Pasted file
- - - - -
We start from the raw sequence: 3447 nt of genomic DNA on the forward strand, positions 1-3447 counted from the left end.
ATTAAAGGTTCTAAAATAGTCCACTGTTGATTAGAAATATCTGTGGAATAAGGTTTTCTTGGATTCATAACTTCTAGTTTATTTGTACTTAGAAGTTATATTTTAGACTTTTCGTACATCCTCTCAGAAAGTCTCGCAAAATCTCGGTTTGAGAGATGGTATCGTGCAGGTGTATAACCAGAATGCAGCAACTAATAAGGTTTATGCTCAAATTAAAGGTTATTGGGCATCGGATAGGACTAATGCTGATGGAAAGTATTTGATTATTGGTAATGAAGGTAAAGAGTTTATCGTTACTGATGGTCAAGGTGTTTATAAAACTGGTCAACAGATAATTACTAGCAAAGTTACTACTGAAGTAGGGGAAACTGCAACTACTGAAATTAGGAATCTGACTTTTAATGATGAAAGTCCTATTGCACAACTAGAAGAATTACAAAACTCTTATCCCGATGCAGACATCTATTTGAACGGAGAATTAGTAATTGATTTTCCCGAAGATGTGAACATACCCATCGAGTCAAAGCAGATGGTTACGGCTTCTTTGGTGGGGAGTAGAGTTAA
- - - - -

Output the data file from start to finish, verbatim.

We start from the raw sequence: 3447 nt of genomic DNA on the forward strand, positions 1-3447 counted from the left end.
ATTAAAGGTTCTAAAATAGTCCACTGTTGATTAGAAATATCTGTGGAATAAGGTTTTCTTGGATTCATAACTTCTAGTTTATTTGTACTTAGAAGTTATATTTTAGACTTTTCGTACATCCTCTCAGAAAGTCTCGCAAAATCTCGGTTTGAGAGATGGTATCGTGCAGGTGTATAACCAGAATGCAGCAACTAATAAGGTTTATGCTCAAATTAAAGGTTATTGGGCATCGGATAGGACTAATGCTGATGGAAAGTATTTGATTATTGGTAATGAAGGTAAAGAGTTTATCGTTACTGATGGTCAAGGTGTTTATAAAACTGGTCAACAGATAATTACTAGCAAAGTTACTACTGAAGTAGGGGAAACTGCAACTACTGAAATTAGGAATCTGACTTTTAATGATGAAAGTCCTATTGCACAACTAGAAGAATTACAAAACTCTTATCCCGATGCAGACATCTATTTGAACGGAGAATTAGTAATTGATTTTCCCGAAGATGTGAACATACCCATCGAGTCAAAGCAGATGGTTACGGCTTCTTTGGTGGGGAGTAGAGTTAA